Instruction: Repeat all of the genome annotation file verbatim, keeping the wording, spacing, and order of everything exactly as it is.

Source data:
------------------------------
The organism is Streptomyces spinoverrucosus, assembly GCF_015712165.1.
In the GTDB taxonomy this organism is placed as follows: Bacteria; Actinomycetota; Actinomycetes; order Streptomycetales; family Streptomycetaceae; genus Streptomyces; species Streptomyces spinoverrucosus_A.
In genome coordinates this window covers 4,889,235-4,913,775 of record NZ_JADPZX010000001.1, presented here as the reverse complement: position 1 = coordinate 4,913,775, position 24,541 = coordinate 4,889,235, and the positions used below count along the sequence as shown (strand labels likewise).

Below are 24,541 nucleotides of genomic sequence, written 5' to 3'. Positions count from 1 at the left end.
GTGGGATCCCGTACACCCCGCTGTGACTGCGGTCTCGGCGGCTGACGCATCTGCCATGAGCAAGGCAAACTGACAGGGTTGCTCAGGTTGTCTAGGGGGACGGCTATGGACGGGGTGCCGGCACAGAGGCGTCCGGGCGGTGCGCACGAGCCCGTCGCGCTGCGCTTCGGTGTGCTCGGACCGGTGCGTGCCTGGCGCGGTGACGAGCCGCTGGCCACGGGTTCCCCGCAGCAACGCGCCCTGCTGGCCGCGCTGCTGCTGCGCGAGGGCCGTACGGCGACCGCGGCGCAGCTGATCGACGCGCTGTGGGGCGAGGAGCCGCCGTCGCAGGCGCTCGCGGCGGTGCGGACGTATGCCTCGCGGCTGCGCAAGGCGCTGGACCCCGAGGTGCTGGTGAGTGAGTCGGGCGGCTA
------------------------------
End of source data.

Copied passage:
The organism is Streptomyces spinoverrucosus, assembly GCF_015712165.1.
In the GTDB taxonomy this organism is placed as follows: Bacteria; Actinomycetota; Actinomycetes; order Streptomycetales; family Streptomycetaceae; genus Streptomyces; species Streptomyces spinoverrucosus_A.
In genome coordinates this window covers 4,889,235-4,913,775 of record NZ_JADPZX010000001.1, presented here as the reverse complement: position 1 = coordinate 4,913,775, position 24,541 = coordinate 4,889,235, and the positions used below count along the sequence as shown (strand labels likewise).

Below are 24,541 nucleotides of genomic sequence, written 5' to 3'. Positions count from 1 at the left end.
GTGGGATCCCGTACACCCCGCTGTGACTGCGGTCTCGGCGGCTGACGCATCTGCCATGAGCAAGGCAAACTGACAGGGTTGCTCAGGTTGTCTAGGGGGACGGCTATGGACGGGGTGCCGGCACAGAGGCGTCCGGGCGGTGCGCACGAGCCCGTCGCGCTGCGCTTCGGTGTGCTCGGACCGGTGCGTGCCTGGCGCGGTGACGAGCCGCTGGCCACGGGTTCCCCGCAGCAACGCGCCCTGCTGGCCGCGCTGCTGCTGCGCGAGGGCCGTACGGCGACCGCGGCGCAGCTGATCGACGCGCTGTGGGGCGAGGAGCCGCCGTCGCAGGCGCTCGCGGCGGTGCGGACGTATGCCTCGCGGCTGCGCAAGGCGCTGGACCCCGAGGTGCTGGTGAGTGAGTCGGGCGGCTA